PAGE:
The Financial Times published this critical assessment [$$$] of the DFC Global ruling and of the appraisal arbitrage strategy more generally, observing that the pending DFC Global appeal frames the current debate about what role, if any, merger price should play in appraisal cases.
Last week the Federal Reserve issued another rate hike, just months after its December rate increase. The recent hike has increased the Fed’s discount rate — also known as its primary credit rate — by 0.25%, up to 1.50%. Effective as of March 16, 2017, this will increase the rate of statutory interest in appraisal cases to 6.50%, compounded quarterly, as the appraisal statute sets interest at 5% over the Federal Reserve discount rate.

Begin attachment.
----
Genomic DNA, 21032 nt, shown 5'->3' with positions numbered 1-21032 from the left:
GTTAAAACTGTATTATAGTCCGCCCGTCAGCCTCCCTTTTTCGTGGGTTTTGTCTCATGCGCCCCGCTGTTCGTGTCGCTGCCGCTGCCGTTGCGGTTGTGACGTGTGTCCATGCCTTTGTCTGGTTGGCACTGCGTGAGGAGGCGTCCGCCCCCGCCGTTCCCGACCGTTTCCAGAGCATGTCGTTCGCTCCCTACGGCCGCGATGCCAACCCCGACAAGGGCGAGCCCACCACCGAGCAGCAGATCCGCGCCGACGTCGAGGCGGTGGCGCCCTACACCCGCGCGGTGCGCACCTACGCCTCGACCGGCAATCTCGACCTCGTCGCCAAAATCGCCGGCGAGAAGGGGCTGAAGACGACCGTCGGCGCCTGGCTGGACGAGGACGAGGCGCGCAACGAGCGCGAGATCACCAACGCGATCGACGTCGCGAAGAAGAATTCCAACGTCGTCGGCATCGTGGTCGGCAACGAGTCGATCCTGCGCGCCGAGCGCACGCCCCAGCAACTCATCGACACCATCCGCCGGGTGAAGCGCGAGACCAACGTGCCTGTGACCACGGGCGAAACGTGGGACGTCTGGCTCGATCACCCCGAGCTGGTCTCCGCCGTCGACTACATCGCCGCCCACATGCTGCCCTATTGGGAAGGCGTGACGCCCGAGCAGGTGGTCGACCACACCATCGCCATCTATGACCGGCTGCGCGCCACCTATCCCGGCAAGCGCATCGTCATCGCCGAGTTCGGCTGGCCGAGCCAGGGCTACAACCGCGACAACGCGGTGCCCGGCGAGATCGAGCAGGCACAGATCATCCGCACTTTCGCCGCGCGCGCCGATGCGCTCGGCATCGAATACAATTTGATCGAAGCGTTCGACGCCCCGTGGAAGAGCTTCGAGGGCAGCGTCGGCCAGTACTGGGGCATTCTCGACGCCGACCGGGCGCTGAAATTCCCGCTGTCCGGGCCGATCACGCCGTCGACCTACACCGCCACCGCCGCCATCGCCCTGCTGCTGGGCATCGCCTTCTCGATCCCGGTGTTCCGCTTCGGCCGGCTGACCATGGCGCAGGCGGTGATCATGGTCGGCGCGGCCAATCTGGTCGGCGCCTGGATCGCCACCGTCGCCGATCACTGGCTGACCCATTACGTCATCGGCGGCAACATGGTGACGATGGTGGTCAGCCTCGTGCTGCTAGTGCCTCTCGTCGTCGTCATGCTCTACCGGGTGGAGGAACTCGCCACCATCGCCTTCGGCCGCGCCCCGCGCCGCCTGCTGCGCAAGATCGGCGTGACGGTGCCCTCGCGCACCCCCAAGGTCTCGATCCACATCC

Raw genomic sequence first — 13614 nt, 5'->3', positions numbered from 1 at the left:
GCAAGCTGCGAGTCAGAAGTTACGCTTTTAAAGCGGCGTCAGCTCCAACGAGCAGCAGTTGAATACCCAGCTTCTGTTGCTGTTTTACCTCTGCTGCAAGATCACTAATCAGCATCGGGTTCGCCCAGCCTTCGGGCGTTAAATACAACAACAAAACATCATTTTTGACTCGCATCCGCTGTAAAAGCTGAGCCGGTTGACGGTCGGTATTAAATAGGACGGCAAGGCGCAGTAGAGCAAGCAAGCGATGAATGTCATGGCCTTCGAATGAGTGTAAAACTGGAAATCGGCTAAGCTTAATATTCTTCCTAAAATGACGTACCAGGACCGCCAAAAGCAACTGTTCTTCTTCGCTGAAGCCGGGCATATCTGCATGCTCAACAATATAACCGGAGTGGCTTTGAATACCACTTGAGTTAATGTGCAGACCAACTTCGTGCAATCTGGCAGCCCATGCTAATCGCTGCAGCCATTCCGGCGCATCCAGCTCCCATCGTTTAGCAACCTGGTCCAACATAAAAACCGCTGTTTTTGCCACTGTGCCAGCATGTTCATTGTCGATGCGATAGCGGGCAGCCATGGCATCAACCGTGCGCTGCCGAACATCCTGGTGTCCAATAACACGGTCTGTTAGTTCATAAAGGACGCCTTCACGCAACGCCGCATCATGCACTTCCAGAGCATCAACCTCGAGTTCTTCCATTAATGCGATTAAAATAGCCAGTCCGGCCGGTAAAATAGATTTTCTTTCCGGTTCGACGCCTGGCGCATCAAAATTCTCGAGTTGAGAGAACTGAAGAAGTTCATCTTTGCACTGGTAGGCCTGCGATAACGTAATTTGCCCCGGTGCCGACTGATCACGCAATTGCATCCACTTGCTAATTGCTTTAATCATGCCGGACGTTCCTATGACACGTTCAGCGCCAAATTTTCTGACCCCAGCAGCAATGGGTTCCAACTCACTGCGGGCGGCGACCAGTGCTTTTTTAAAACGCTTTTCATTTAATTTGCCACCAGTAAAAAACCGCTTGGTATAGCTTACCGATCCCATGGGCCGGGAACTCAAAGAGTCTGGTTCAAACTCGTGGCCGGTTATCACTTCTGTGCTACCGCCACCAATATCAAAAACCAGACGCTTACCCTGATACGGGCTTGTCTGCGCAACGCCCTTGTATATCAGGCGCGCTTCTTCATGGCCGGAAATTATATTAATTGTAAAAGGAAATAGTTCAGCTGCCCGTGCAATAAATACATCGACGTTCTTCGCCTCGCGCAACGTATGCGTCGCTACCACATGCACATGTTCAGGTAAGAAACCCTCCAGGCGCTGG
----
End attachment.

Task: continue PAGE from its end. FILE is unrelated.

Cooley LLP highlights that increased appraisals are being factored into mergers. Following up on a previous piece, Cooley LLP notes that appraisal costs can be large, referencing the over $50 million added to the merger price in Dell, and further comments on the rise of appraisal claims, which Cooley calculates as a 267% increase from 2012 to 2016. We’ve posted previously on the uptick in appraisal filings, and how the August 2016 amendments may further increase filings, as well as what this means for investors interested in the strategy.
In a recent podcast, the Columbia Law School BlueSky Blog features Delaware Vice Chancellor Laster – whose appraisal decisions we have covered repeatedly – discussing the appraisal remedy. While the entire podcast is certainly worth a listen, some important topics include the history of appraisal (~1:30); when markets may depart from fair value (~5:50); how appraisal may act as a reserve price (~9:30); the discovery burden in appraisal (~14:20); interest rates and the relevance of interest (~21:30); how to determine fair value (~23:30); and the future of appraisal (~29:00).